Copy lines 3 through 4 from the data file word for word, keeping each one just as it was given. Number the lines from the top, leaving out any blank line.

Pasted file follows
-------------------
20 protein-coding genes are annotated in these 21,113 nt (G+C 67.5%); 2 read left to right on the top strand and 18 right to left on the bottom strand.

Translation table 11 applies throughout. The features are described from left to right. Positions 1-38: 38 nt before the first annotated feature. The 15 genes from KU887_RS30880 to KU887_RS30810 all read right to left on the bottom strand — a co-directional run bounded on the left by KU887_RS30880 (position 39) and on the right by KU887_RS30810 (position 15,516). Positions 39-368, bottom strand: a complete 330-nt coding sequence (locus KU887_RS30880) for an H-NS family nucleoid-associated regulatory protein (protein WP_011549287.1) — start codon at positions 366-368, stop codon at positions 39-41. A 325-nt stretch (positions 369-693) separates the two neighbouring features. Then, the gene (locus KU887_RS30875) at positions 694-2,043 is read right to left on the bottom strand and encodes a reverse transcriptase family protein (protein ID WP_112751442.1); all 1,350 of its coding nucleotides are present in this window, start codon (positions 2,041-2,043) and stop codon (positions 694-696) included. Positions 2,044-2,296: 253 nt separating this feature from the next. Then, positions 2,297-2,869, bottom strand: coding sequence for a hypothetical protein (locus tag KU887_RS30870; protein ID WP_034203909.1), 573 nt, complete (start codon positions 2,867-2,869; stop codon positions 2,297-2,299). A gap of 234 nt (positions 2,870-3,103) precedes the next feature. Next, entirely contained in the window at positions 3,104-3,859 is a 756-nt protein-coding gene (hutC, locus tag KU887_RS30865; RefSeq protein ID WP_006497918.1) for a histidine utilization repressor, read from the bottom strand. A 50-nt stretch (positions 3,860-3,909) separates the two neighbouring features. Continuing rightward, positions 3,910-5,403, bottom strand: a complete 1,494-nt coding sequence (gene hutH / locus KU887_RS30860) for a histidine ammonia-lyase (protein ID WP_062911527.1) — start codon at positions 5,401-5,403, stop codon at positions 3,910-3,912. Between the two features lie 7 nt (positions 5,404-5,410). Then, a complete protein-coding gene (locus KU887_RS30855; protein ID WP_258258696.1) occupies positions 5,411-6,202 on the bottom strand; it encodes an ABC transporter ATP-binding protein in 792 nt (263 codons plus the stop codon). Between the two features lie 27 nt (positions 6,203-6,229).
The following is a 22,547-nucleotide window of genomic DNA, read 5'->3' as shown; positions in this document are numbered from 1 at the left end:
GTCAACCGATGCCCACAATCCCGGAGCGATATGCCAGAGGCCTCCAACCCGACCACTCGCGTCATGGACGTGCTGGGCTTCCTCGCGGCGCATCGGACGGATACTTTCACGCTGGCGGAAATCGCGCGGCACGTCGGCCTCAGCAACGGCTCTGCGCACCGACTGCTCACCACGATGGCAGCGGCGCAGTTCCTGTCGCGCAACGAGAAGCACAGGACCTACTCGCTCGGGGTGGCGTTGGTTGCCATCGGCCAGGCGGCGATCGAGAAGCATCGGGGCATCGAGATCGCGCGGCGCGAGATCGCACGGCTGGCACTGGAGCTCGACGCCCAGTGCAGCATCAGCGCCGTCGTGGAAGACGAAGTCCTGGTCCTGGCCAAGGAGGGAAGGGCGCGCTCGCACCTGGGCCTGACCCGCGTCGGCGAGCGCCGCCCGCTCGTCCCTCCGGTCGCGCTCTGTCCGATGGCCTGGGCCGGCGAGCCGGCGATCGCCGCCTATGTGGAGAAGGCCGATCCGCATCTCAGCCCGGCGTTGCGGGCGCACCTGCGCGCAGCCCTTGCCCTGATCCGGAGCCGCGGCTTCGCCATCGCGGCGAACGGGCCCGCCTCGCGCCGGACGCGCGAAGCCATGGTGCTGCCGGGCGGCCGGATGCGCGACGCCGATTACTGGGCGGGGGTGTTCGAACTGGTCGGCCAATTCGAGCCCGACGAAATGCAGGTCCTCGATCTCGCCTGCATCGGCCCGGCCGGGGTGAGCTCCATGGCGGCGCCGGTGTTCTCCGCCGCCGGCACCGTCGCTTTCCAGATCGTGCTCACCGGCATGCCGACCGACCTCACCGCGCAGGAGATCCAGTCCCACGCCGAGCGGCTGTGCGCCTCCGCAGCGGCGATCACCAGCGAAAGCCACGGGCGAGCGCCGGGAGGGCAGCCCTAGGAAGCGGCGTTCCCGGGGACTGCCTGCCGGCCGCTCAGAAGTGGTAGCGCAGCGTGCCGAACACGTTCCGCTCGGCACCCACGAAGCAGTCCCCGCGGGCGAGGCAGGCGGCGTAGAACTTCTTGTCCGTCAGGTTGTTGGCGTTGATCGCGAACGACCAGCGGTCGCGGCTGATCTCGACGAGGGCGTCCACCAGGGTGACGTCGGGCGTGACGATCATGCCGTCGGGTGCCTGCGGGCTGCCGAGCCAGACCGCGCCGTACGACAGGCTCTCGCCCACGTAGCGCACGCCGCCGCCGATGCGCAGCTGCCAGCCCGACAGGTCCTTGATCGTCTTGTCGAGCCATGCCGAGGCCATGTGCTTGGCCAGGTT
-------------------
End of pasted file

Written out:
The following is a 22,547-nucleotide window of genomic DNA, read 5'->3' as shown; positions in this document are numbered from 1 at the left end:
GTCAACCGATGCCCACAATCCCGGAGCGATATGCCAGAGGCCTCCAACCCGACCACTCGCGTCATGGACGTGCTGGGCTTCCTCGCGGCGCATCGGACGGATACTTTCACGCTGGCGGAAATCGCGCGGCACGTCGGCCTCAGCAACGGCTCTGCGCACCGACTGCTCACCACGATGGCAGCGGCGCAGTTCCTGTCGCGCAACGAGAAGCACAGGACCTACTCGCTCGGGGTGGCGTTGGTTGCCATCGGCCAGGCGGCGATCGAGAAGCATCGGGGCATCGAGATCGCGCGGCGCGAGATCGCACGGCTGGCACTGGAGCTCGACGCCCAGTGCAGCATCAGCGCCGTCGTGGAAGACGAAGTCCTGGTCCTGGCCAAGGAGGGAAGGGCGCGCTCGCACCTGGGCCTGACCCGCGTCGGCGAGCGCCGCCCGCTCGTCCCTCCGGTCGCGCTCTGTCCGATGGCCTGGGCCGGCGAGCCGGCGATCGCCGCCTATGTGGAGAAGGCCGATCCGCATCTCAGCCCGGCGTTGCGGGCGCACCTGCGCGCAGCCCTTGCCCTGATCCGGAGCCGCGGCTTCGCCATCGCGGCGAACGGGCCCGCCTCGCGCCGGACGCGCGAAGCCATGGTGCTGCCGGGCGGCCGGATGCGCGACGCCGATTACTGGGCGGGGGTGTTCGAACTGGTCGGCCAATTCGAGCCCGACGAAATGCAGGTCCTCGATCTCGCCTGCATCGGCCCGGCCGGGGTGAGCTCCATGGCGGCGCCGGTGTTCTCCGCCGCCGGCACCGTCGCTTTCCAGATCGTGCTCACCGGCATGCCGACCGACCTCACCGCGCAGGAGATCCAGTCCCACGCCGAGCGGCTGTGCGCCTCCGCAGCGGCGATCACCAGCGAAAGCCACGGGCGAGCGCCGGGAGGGCAGCCCTAGGAAGCGGCGTTCCCGGGGACTGCCTGCCGGCCGCTCAGAAGTGGTAGCGCAGCGTGCCGAACACGTTCCGCTCGGCACCCACGAAGCAGTCCCCGCGGGCGAGGCAGGCGGCGTAGAACTTCTTGTCCGTCAGGTTGTTGGCGTTGATCGCGAACGACCAGCGGTCGCGGCTGATCTCGACGAGGGCGTCCACCAGGGTGACGTCGGGCGTGACGATCATGCCGTCGGGTGCCTGCGGGCTGCCGAGCCAGACCGCGCCGTACGACAGGCTCTCGCCCACGTAGCGCACGCCGCCGCCGATGCGCAGCTGCCAGCCCGACAGGTCCTTGATCGTCTTGTCGAGCCATGCCGAGGCCATGTGCTTGGCCAGGTT